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Pima County partners achieve highest green rating on foreclosed home turned into duplex

Nov 30, 2012 | Read More News
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Pima County’s partnership with a local contractor and a nonprofit has created jobs and turned a vacant, foreclosed home into a duplex that achieved the “greenest” possible rating for energy and water efficiency – Emerald.

Two low-income families are moving in today.

“This is the only Emerald Certification awarded in the state of Arizona” for a renovation, said Shawn Andersen, project manager for the nonprofit Southern Arizona Land Trust (SALT).

With Andersen’s project direction, the contractor converted the run-down house into a beautiful, safe and very energy-efficient home.

“Everything in this house, from the roof to the foundation, has been constructed to save the resident money on their water and electric bills for many years to come,” said Jerry Camp, the general contractor with JC Construction Inc. hired by SALT.

The property southeast of Valencia Road and South Sixth Avenue is one of dozens of vacant, foreclosed homes purchased and renovated for sale or rent through the Pima Neighborhood Investment Partnership (PNIP). Pima County received a $22 million Neighborhood Stabilization Program grant from the Department of Housing and Urban Development in 2010 and is collaborating with the City of Tucson and seven local nonprofits to make foreclosed and vacant homes energy efficient, available and affordable in a target area generally south of 22nd Street. SALT received $8 million and has purchased, renovated and rented over 52 homes to low-income families.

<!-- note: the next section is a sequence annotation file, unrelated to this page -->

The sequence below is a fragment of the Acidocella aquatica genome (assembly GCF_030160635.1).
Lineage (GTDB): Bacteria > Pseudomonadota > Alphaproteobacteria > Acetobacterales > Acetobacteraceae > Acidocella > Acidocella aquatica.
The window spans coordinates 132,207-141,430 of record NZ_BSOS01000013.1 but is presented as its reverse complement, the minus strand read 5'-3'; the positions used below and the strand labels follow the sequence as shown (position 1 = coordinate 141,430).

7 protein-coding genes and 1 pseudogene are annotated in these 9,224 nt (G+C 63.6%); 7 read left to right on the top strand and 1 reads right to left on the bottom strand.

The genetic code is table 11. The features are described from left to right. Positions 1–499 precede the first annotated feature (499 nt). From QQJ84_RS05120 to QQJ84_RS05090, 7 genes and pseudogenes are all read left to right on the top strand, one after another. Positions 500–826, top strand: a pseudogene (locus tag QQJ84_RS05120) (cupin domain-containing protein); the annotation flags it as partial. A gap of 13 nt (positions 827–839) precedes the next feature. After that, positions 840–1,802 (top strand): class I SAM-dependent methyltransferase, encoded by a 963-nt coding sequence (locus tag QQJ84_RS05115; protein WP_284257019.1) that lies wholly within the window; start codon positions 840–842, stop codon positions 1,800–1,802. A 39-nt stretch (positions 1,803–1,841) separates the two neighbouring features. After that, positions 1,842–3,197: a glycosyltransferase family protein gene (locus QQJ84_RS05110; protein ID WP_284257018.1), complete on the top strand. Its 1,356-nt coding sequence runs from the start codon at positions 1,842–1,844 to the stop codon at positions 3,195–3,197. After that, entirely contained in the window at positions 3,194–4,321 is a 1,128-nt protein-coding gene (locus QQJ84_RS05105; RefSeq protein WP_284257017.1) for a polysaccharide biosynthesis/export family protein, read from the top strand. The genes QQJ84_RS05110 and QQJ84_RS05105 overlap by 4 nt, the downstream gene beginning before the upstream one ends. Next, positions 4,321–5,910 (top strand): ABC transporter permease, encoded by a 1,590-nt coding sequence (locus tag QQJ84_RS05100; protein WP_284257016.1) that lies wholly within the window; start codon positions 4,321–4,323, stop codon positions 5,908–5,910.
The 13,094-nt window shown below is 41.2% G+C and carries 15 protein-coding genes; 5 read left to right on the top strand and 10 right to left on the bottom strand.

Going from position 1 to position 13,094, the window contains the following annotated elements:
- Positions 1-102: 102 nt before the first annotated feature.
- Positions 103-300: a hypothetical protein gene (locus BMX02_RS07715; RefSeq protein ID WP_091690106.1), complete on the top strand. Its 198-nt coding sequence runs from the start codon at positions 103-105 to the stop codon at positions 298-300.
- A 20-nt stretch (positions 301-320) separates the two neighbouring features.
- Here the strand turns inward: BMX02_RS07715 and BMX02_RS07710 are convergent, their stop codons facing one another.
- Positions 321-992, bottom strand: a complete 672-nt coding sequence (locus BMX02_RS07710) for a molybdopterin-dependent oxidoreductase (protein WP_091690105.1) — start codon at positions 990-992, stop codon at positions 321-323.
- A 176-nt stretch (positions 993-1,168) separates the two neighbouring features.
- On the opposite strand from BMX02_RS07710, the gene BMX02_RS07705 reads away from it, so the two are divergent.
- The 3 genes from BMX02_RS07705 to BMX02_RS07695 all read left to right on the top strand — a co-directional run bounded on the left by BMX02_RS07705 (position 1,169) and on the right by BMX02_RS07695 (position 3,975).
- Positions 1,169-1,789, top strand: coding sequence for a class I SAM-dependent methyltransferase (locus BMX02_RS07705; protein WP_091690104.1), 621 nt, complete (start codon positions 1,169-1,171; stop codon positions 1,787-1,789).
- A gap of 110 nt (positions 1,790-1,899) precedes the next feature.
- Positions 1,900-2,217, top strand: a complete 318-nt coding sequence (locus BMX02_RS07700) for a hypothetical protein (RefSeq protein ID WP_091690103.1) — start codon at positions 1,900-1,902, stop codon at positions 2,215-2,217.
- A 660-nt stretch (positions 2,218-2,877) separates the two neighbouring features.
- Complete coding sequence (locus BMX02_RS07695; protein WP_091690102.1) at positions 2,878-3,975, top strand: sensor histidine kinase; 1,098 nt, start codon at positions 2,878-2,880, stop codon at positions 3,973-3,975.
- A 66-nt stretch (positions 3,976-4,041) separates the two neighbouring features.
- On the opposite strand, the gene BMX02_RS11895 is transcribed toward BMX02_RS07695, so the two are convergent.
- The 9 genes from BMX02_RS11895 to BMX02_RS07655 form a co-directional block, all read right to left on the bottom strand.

The project has helped Camp keep his 15-year-old, family-owned construction business going through tough economic times. “If it hadn’t been for the grant money … I’d probably be running two or three guys,” he said. “That’s it. Now I’ve got 21 guys.”

Camp is proud of his green building record. “I’ve got 42 Silvers, three Golds and an Emerald,” he said about his housing rehabilitation work for the partnership and for the City. He and Andersen worked closely with Amy Patze and Clayton Trevillyan in the County’s and City’s green building programs, respectively, to get the certificates.

The standards of the Regional Residential Green Building Program established by the City and County are comparable to the national LEED (Leadership in Energy and Environmental Design) standards without the costly LEED fee for certification – a critical factor in affordable housing projects.

“People say that using Energy Star-rated materials, fixtures, bulbs, etc. increases the construction costs hundreds, even thousands, of dollars,” Camp said. “It doesn’t.”

“There are many ways to find the required points to make the home energy efficient without spending an enormous amount of money,” Andersen said. “Jerry and I have great model we have utilized on every one of our projects to maximize the energy efficiency while keeping construction costs to a minimum.”